Director Nicolas Roeg Looks Back

December 29, 2014 4:49 PM

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Oft times seeming to reveal little or rather more than we realize, full of "butterfly effect" ruminations, Roeg's memoirs flow and intercut like one of his films. Like many of the enfants terribles who came of age in the '60s and directed in the '70s into the '80s, Roeg found his projects increasingly difficult to fund, and his 2007 Puffball was critically judged as not his best effort -- but Roeg especially for UK cinema, had already completely changed the rules of the game of what one could portray and inject into putatively mainstream even art house cinema. Performance (1970), Walkabout (1970), Don't Look Now (1973), The Man Who Fell to Earth (1976), Bad Timing (1980) and Insignificance (1985) now have the aura of classics -- as Danny Boyle promotes on the cover copy "he is British film's Picasso." (His 1982 Eureka should be added to this all-time best list but frequently isn't). Published in Roeg's ripe 85th year, The World Is Ever Changing (Faber and Faber, 2013) is a paean to the cinema and its magical properties. As a director who plied his lead actors on Don't Look Now with manuals on medieval sorcery and witchcraft, Roeg sees cinema as the very best amalgamation of "reality, art, science and the supernatural" -- "It has already, and still does, open doors of revelation which will finally show us the future. The future in the 'time conundrum' that has already happened".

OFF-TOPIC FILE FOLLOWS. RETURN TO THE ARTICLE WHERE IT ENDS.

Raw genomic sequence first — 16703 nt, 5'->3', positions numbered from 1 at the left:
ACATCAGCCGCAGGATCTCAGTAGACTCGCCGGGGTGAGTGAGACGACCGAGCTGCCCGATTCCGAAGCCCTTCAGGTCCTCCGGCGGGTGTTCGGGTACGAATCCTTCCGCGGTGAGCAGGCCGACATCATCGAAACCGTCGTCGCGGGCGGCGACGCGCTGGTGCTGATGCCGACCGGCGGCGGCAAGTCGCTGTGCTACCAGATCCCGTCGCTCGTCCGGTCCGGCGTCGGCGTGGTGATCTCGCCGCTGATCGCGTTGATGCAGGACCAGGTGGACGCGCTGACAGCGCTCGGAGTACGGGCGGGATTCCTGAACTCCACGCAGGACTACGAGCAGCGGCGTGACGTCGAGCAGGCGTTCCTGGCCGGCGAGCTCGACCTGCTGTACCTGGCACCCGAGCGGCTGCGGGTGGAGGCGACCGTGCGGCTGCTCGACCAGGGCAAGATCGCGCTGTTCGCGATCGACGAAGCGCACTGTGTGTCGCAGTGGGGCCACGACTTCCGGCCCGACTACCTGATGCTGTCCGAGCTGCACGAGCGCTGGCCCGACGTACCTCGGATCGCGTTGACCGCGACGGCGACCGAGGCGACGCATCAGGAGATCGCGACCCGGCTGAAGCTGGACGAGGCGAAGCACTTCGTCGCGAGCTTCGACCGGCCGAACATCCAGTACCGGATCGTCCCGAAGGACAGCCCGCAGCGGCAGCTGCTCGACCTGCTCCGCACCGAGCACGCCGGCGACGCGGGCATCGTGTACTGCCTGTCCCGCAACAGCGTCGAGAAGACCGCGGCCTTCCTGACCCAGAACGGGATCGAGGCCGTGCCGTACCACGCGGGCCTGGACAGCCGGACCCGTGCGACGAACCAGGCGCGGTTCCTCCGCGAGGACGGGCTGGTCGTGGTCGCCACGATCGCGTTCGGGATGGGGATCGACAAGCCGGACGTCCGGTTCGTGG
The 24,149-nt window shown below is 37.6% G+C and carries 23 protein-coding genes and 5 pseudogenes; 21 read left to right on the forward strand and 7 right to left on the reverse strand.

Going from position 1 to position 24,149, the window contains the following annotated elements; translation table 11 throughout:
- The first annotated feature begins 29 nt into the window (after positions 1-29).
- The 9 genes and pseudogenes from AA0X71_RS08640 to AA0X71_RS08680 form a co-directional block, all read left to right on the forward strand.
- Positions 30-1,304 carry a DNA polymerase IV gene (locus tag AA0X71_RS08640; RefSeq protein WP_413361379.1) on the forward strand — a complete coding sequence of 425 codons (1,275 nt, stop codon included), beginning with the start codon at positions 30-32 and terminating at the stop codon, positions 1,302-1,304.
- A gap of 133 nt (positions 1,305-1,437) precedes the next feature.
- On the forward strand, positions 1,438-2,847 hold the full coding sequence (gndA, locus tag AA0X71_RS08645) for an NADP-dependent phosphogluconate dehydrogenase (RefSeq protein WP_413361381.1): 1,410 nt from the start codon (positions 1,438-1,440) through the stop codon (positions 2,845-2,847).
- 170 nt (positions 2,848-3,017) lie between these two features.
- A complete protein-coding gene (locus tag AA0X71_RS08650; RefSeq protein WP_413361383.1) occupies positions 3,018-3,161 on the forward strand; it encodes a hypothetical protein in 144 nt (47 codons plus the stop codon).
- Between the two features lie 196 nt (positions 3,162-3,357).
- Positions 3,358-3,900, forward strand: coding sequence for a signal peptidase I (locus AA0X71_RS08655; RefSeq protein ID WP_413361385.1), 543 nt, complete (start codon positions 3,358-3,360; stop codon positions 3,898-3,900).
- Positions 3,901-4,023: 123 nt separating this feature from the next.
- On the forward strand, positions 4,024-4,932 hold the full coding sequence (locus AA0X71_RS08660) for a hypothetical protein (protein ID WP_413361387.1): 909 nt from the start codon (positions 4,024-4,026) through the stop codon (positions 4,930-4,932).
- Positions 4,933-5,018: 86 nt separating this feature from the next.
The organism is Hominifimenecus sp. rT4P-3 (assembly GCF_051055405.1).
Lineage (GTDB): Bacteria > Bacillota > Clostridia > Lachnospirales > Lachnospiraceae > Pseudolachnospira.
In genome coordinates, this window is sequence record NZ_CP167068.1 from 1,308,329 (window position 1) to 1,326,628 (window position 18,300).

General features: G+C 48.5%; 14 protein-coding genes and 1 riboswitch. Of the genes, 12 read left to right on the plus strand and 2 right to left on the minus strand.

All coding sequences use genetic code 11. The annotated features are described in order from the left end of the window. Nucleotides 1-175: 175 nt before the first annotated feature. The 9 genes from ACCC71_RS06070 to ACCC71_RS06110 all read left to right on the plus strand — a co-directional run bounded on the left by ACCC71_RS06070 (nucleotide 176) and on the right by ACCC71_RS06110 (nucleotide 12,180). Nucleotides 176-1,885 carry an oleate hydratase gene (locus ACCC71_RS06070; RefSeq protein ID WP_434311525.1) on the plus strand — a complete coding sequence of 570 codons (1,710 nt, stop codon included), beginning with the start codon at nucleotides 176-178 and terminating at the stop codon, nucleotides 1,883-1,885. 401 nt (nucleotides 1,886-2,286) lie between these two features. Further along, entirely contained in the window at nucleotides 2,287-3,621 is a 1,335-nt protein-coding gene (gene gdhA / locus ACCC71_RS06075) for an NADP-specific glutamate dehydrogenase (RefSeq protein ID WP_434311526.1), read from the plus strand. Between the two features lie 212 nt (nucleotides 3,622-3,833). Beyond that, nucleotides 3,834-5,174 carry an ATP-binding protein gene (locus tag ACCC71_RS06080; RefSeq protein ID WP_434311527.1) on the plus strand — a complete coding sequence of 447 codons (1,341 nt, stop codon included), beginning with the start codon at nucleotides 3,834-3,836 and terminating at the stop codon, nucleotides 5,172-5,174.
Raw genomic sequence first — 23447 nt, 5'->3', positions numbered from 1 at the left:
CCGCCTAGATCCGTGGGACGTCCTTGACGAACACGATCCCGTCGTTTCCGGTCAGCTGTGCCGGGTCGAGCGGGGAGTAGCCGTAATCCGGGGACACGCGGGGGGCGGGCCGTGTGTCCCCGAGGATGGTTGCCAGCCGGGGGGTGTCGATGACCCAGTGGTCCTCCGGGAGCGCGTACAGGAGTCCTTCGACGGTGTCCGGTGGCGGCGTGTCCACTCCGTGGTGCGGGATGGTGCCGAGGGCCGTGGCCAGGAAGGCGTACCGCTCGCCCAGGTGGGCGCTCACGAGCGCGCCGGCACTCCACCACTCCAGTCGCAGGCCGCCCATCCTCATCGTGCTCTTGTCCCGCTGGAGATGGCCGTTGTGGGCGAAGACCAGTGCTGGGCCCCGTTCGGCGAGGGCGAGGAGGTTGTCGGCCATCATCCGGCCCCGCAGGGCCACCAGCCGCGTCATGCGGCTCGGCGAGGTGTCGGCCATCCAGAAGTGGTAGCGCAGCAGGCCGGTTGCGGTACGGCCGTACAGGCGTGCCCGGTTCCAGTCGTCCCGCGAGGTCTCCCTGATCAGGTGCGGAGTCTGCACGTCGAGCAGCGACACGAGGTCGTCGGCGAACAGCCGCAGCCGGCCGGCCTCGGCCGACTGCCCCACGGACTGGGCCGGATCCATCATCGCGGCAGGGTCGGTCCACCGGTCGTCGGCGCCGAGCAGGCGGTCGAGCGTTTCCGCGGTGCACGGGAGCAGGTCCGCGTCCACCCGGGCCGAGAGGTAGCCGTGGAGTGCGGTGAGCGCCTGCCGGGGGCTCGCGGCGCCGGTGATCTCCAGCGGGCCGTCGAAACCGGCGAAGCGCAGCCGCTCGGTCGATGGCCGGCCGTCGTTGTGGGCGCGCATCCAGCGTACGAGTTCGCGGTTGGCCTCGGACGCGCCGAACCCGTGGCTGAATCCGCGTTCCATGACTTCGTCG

Roeg found this Blakean eternity in the dubbing studios of his very first cinema job with the Editola witnessing the miracles of playback. "Running it backwards and forwards fascinated me -- life passing and then returning... this whole idea of connecting film with our minds is still unexplored". Co...

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